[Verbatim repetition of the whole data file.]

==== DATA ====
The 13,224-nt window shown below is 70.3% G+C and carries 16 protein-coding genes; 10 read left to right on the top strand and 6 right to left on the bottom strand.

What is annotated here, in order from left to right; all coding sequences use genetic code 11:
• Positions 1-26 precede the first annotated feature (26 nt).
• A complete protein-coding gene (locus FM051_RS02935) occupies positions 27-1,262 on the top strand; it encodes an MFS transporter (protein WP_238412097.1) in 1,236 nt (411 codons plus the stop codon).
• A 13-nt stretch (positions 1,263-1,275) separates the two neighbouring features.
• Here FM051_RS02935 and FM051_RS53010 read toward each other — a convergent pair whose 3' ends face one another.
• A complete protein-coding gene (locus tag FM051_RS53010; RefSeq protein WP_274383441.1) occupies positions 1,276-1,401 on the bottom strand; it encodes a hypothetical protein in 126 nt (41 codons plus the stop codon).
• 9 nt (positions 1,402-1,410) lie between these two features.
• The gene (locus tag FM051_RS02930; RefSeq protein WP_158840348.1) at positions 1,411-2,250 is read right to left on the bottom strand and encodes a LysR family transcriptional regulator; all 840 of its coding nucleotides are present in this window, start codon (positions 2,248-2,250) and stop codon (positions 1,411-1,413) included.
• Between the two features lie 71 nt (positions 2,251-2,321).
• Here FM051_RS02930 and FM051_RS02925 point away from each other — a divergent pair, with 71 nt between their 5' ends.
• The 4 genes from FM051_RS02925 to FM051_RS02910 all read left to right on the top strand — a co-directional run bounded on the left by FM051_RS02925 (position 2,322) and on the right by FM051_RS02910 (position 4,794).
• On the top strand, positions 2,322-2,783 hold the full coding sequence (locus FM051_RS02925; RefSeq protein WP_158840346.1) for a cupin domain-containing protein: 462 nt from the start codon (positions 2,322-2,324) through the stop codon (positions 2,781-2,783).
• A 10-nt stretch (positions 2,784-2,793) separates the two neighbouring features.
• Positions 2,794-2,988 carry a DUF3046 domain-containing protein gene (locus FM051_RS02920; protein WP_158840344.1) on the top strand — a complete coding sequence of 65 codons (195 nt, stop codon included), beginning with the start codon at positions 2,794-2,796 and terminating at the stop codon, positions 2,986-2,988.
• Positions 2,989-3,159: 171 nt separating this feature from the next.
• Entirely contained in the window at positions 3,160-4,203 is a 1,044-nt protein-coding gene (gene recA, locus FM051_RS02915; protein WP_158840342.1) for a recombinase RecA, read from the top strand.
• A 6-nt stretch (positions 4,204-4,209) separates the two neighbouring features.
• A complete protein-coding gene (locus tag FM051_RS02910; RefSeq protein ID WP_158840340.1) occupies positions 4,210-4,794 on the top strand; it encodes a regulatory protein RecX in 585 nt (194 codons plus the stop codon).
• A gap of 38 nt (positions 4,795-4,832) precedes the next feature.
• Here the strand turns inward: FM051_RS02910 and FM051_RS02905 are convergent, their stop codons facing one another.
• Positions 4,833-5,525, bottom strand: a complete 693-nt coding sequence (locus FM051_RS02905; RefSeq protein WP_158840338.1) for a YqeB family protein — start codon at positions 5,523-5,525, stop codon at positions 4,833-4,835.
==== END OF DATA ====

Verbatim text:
The 13,224-nt window shown below is 70.3% G+C and carries 16 protein-coding genes; 10 read left to right on the top strand and 6 right to left on the bottom strand.

What is annotated here, in order from left to right; all coding sequences use genetic code 11:
• Positions 1-26 precede the first annotated feature (26 nt).
• A complete protein-coding gene (locus FM051_RS02935) occupies positions 27-1,262 on the top strand; it encodes an MFS transporter (protein WP_238412097.1) in 1,236 nt (411 codons plus the stop codon).
• A 13-nt stretch (positions 1,263-1,275) separates the two neighbouring features.
• Here FM051_RS02935 and FM051_RS53010 read toward each other — a convergent pair whose 3' ends face one another.
• A complete protein-coding gene (locus tag FM051_RS53010; RefSeq protein WP_274383441.1) occupies positions 1,276-1,401 on the bottom strand; it encodes a hypothetical protein in 126 nt (41 codons plus the stop codon).
• 9 nt (positions 1,402-1,410) lie between these two features.
• The gene (locus tag FM051_RS02930; RefSeq protein WP_158840348.1) at positions 1,411-2,250 is read right to left on the bottom strand and encodes a LysR family transcriptional regulator; all 840 of its coding nucleotides are present in this window, start codon (positions 2,248-2,250) and stop codon (positions 1,411-1,413) included.
• Between the two features lie 71 nt (positions 2,251-2,321).
• Here FM051_RS02930 and FM051_RS02925 point away from each other — a divergent pair, with 71 nt between their 5' ends.
• The 4 genes from FM051_RS02925 to FM051_RS02910 all read left to right on the top strand — a co-directional run bounded on the left by FM051_RS02925 (position 2,322) and on the right by FM051_RS02910 (position 4,794).
• On the top strand, positions 2,322-2,783 hold the full coding sequence (locus FM051_RS02925; RefSeq protein WP_158840346.1) for a cupin domain-containing protein: 462 nt from the start codon (positions 2,322-2,324) through the stop codon (positions 2,781-2,783).
• A 10-nt stretch (positions 2,784-2,793) separates the two neighbouring features.
• Positions 2,794-2,988 carry a DUF3046 domain-containing protein gene (locus FM051_RS02920; protein WP_158840344.1) on the top strand — a complete coding sequence of 65 codons (195 nt, stop codon included), beginning with the start codon at positions 2,794-2,796 and terminating at the stop codon, positions 2,986-2,988.
• Positions 2,989-3,159: 171 nt separating this feature from the next.
• Entirely contained in the window at positions 3,160-4,203 is a 1,044-nt protein-coding gene (gene recA, locus FM051_RS02915; protein WP_158840342.1) for a recombinase RecA, read from the top strand.
• A 6-nt stretch (positions 4,204-4,209) separates the two neighbouring features.
• A complete protein-coding gene (locus tag FM051_RS02910; RefSeq protein ID WP_158840340.1) occupies positions 4,210-4,794 on the top strand; it encodes a regulatory protein RecX in 585 nt (194 codons plus the stop codon).
• A gap of 38 nt (positions 4,795-4,832) precedes the next feature.
• Here the strand turns inward: FM051_RS02910 and FM051_RS02905 are convergent, their stop codons facing one another.
• Positions 4,833-5,525, bottom strand: a complete 693-nt coding sequence (locus FM051_RS02905; RefSeq protein WP_158840338.1) for a YqeB family protein — start codon at positions 5,523-5,525, stop codon at positions 4,833-4,835.